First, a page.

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Key principles for writing tests

These suggestions are written in the anticipation that your tests are ultimately to run in an automation environment targeting multiple application instances at the same time. Despite the fact that when you first start working with Galasa, you may be running tests locally, sequentially, and against just a single target environment, it is recommended that you follow these guidelines to develop good habits for testing in the large.

Expect a test to be run multiple times in parallel
  • In a CI/CD pipeline, it is very likely that an automated test will be running against different target environments at the same time.
  • When using remote resources, ensure their use will not clash with another test instance.
  • Use the Galasa framework to understand which test instance you are testing against.
  • Do not hard code any locations, ports or names in your tests - these might change.
  • Do not assume a specific number of test environments - this might scale dynamically.

Do not hard code resource names
  • If you have not developed an application Manager to describe your target environment, then use test properties to pass resource names to the test.
  • If you hard code resource names, application ids, target hostnames and so on, it means that the test is not portable. You will be unable to run the same test against a development target environment one day and a QA environment the next.
  • By not hard coding resource names, you reduce the technical debt being built up within your test code.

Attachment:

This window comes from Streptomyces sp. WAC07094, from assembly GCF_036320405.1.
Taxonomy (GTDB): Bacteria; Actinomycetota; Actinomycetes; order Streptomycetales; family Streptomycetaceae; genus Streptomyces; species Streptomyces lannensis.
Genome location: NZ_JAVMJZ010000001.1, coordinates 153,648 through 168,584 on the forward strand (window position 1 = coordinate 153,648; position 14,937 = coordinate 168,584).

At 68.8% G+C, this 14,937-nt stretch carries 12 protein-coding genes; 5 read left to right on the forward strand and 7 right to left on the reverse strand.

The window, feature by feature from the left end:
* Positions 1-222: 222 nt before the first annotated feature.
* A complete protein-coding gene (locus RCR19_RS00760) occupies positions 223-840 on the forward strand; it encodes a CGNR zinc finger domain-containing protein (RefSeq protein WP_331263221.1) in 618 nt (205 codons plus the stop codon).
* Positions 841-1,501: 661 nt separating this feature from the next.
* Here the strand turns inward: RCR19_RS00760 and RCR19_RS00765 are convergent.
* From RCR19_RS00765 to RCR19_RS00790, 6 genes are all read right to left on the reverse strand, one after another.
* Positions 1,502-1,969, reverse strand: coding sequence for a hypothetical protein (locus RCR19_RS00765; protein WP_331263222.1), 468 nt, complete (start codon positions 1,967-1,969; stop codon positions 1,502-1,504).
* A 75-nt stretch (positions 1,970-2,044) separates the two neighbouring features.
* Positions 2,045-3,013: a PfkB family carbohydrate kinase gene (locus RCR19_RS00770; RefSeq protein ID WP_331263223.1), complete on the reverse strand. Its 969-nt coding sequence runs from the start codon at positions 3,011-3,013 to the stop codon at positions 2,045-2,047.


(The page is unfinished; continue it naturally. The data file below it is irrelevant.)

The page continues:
Many short, sharp tests are far better than a few long tests
  • Lots of short, sharp tests means you can run more tests in parallel. Galasa's ecosystem has been designed for scale, and can cope with thousands of tests running in parallel.
  • In a CI/CD pipeline, the more parallelism you can introduce, the more testing can happen in the shortest time, meaning your developers can receive feedback faster.
  • A single test class that takes an hour to run six test methods can be run in ten minutes if those six methods could be split apart and run in parallel.

Use the facilities provided by Managers instead of writing your own code
  • If there is a Manager that does what you need, then use it instead of writing your own code in the test. Managers' code uses best practice and has been battle-proven. If a better solution for a Manager arrives, your tests will automatically benefit.
  • As you write your own tests, you will discover common code between them that could be abstracted into an Application Manager, so expect some churn and volatility as your test's functionality settles down.
  • Using Managers helps to reduce the technical debt building up in your test code.

Understand the difference between testing and exercising code